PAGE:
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You’ve Graduated! Now What? How to Make the Most of Your First Job

In my work with clients and in conversations with colleagues, I hear a lot of complaints about employees, but one of the most common ones is that Millennial workers have poor work ethic, lack initiative, and struggle to communicate effectively.

And perhaps surprisingly, this frustration is often expressed by business owners and managers who are themselves Millennials. I’ve worked with and teach many Millennials — from scientists to entrepreneurs — and I can tell you that no single generation can be defined by a series of buzzwords. But unfortunately, perception is reality, and many of these stereotypes can spook potential employers.

When you consider the cost of a bad hire, it’s easy to see why. According to a CareerBuilder survey, a single dud hire can cost companies of 500 or fewer employees $11,000. And if a company has more than 500 employees, that number quickly jumps to $22,000. Hiring managers are, therefore, keen to reduce their risk and maximize their ROI through rigorous interview processes.

As a Millennial seeking gainful employment, here’s how you can stand out from the masses, dispel stereotypes, and reinforce a potential employer’s confidence in you — even before your first day on the job.

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When You Practice Vulnerability, You’ll Help Others Transform

“Vulnerability” is a polarizing word. Some people can open up to just about anyone without restraint, while others would sooner get a root canal than share their feelings.

In business, vulnerability is important, particularly among leaders. Consider this: Often, while working with clients, I discover that convictions or fears hold workers back from leading and collaborating. Overcoming these obstacles requires a fundamental shift in thinking.

As a leader, you have to help people process what’s driving their ineffective behaviors in order to correct them — and you can’t do that without some level of openness. This doesn’t mean you have to start sharing your life’s story, but it does mean you need to break free from the fears that keep you aloof. Read the Full Article

Using Powerful Questions to Fight the Negative ‘What-Ifs’

This is the second in a series on becoming more innovative. The first blog focused on the culture, and this one and the next focus on you.

While creating a culture of positive what-ifs and why-nots is crucial, the success of that transition starts with the leader being a positive role model.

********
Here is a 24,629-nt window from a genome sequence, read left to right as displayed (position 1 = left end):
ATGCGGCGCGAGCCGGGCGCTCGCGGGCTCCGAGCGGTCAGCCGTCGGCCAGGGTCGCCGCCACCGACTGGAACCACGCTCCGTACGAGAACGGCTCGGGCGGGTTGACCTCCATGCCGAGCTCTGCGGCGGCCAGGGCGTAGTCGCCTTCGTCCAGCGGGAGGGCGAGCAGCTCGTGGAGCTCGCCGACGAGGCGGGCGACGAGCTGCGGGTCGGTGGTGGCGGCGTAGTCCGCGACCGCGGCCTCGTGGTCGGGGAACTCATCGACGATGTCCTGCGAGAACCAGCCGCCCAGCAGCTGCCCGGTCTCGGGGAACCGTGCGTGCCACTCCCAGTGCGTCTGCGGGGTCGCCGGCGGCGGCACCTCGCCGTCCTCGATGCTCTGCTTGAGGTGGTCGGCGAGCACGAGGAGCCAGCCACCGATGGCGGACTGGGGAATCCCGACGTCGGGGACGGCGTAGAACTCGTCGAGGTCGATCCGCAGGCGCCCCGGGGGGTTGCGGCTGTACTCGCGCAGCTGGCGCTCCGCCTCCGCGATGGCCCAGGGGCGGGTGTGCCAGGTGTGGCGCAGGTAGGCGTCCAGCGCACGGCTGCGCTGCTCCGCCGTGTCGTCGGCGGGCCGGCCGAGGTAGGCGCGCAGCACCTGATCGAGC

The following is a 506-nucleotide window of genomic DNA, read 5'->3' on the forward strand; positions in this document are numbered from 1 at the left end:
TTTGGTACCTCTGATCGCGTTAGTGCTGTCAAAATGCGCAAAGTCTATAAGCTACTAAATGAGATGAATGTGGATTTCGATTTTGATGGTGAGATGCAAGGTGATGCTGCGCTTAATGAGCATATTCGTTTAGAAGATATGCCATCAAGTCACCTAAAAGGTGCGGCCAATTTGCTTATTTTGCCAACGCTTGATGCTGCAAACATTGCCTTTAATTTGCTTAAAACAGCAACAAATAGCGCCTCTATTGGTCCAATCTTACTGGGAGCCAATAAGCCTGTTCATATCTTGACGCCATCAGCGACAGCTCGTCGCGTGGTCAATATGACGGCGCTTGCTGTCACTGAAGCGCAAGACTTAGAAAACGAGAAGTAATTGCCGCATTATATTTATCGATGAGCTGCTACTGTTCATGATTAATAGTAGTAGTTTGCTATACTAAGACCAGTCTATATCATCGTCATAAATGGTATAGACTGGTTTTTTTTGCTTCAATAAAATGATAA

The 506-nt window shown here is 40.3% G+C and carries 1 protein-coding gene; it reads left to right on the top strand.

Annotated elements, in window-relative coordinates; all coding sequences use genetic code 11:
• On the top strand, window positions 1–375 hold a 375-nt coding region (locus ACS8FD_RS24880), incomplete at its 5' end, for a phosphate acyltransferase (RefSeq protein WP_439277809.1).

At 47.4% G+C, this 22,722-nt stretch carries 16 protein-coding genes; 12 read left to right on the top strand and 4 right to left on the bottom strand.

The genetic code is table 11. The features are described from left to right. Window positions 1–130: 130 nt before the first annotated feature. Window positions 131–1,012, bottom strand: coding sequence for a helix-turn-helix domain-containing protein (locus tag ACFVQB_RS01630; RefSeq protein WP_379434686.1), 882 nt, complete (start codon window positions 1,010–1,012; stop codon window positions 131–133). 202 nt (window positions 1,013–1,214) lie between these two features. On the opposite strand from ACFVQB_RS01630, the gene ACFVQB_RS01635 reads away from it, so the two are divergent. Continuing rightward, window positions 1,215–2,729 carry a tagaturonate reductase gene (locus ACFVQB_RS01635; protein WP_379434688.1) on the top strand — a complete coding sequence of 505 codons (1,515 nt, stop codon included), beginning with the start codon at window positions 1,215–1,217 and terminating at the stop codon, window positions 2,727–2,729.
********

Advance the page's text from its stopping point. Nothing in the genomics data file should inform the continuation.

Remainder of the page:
If you are resistant to new ideas and are overly risk-averse, so too will be your peers and employees. People will follow the leader, for better or worse.

Let’s take a look at why it is important to not get stuck in the negative “what-ifs” and some practical things you can do to shift your mindset.

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Creating a Culture of Positive What-Ifs and Why Nots

This blog post is the first of a two-part series on getting unstuck. This post focuses on organizations, and the next will focus on individuals.

Is your organization defined by a “culture of stuck” where the conversation gets mired in all the negative what-ifs instead exclaiming “Why not? Let’s make this happen!”

I recall when I led a team at a university and we tried a video contest to increase student engagement. Back then, making videos was just becoming popular. Nothing like our idea had been done before in the college, and we were excited about a new approach using technology in a new way. We even had generous company sponsorships for winners. But there were no winners — because there were no entries. We were stunned but not daunted. We had learned what didn’t work and assessed why.

But the reaction from other departments astounded me.

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Better Questions for More Learning

It’s funny how people think that when you have your own business things slow down in December. Quite the opposite, which made a presentation by Quyen Nguyen quite impactful a few weeks ago. Her words inspired me to slow down, ask more questions and really listen. One morning, I took Quyen’s advice. I decided not to rush off at the end of a coffee meeting, and as a result, I had the most amazing conversation. I waited to hear a story that deeply touched me, and it helped me get to know someone on a much deeper level.

I am delighted to share with you Quyen’s insights from a recent interview she gave following that presentation. As background, Quyen is from Vietnam and has worked in multiple countries as a researcher. She is currently earning her doctorate in applied economics and sustainable development. Read the Full Article